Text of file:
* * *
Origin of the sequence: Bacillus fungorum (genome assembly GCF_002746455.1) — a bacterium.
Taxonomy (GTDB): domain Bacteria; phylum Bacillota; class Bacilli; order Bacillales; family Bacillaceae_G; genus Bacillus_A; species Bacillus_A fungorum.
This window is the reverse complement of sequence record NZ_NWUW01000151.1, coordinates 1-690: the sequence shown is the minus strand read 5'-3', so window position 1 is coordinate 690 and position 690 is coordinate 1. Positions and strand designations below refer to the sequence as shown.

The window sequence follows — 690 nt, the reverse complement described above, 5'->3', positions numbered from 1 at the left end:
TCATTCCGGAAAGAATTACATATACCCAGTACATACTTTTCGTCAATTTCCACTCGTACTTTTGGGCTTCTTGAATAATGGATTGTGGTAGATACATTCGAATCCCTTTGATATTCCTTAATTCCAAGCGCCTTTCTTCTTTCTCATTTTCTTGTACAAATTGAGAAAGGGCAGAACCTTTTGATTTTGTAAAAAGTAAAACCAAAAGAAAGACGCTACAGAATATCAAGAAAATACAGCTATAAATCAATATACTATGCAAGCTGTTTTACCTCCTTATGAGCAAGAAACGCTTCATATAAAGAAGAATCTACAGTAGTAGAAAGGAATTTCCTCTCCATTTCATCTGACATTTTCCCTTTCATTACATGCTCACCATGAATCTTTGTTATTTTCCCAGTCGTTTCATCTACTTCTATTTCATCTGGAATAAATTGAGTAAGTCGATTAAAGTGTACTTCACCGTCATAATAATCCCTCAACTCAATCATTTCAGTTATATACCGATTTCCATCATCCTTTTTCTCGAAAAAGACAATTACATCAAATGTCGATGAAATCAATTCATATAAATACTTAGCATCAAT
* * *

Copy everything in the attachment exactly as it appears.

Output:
Origin of the sequence: Bacillus fungorum (genome assembly GCF_002746455.1) — a bacterium.
Taxonomy (GTDB): domain Bacteria; phylum Bacillota; class Bacilli; order Bacillales; family Bacillaceae_G; genus Bacillus_A; species Bacillus_A fungorum.
This window is the reverse complement of sequence record NZ_NWUW01000151.1, coordinates 1-690: the sequence shown is the minus strand read 5'-3', so window position 1 is coordinate 690 and position 690 is coordinate 1. Positions and strand designations below refer to the sequence as shown.

The window sequence follows — 690 nt, the reverse complement described above, 5'->3', positions numbered from 1 at the left end:
TCATTCCGGAAAGAATTACATATACCCAGTACATACTTTTCGTCAATTTCCACTCGTACTTTTGGGCTTCTTGAATAATGGATTGTGGTAGATACATTCGAATCCCTTTGATATTCCTTAATTCCAAGCGCCTTTCTTCTTTCTCATTTTCTTGTACAAATTGAGAAAGGGCAGAACCTTTTGATTTTGTAAAAAGTAAAACCAAAAGAAAGACGCTACAGAATATCAAGAAAATACAGCTATAAATCAATATACTATGCAAGCTGTTTTACCTCCTTATGAGCAAGAAACGCTTCATATAAAGAAGAATCTACAGTAGTAGAAAGGAATTTCCTCTCCATTTCATCTGACATTTTCCCTTTCATTACATGCTCACCATGAATCTTTGTTATTTTCCCAGTCGTTTCATCTACTTCTATTTCATCTGGAATAAATTGAGTAAGTCGATTAAAGTGTACTTCACCGTCATAATAATCCCTCAACTCAATCATTTCAGTTATATACCGATTTCCATCATCCTTTTTCTCGAAAAAGACAATTACATCAAATGTCGATGAAATCAATTCATATAAATACTTAGCATCAAT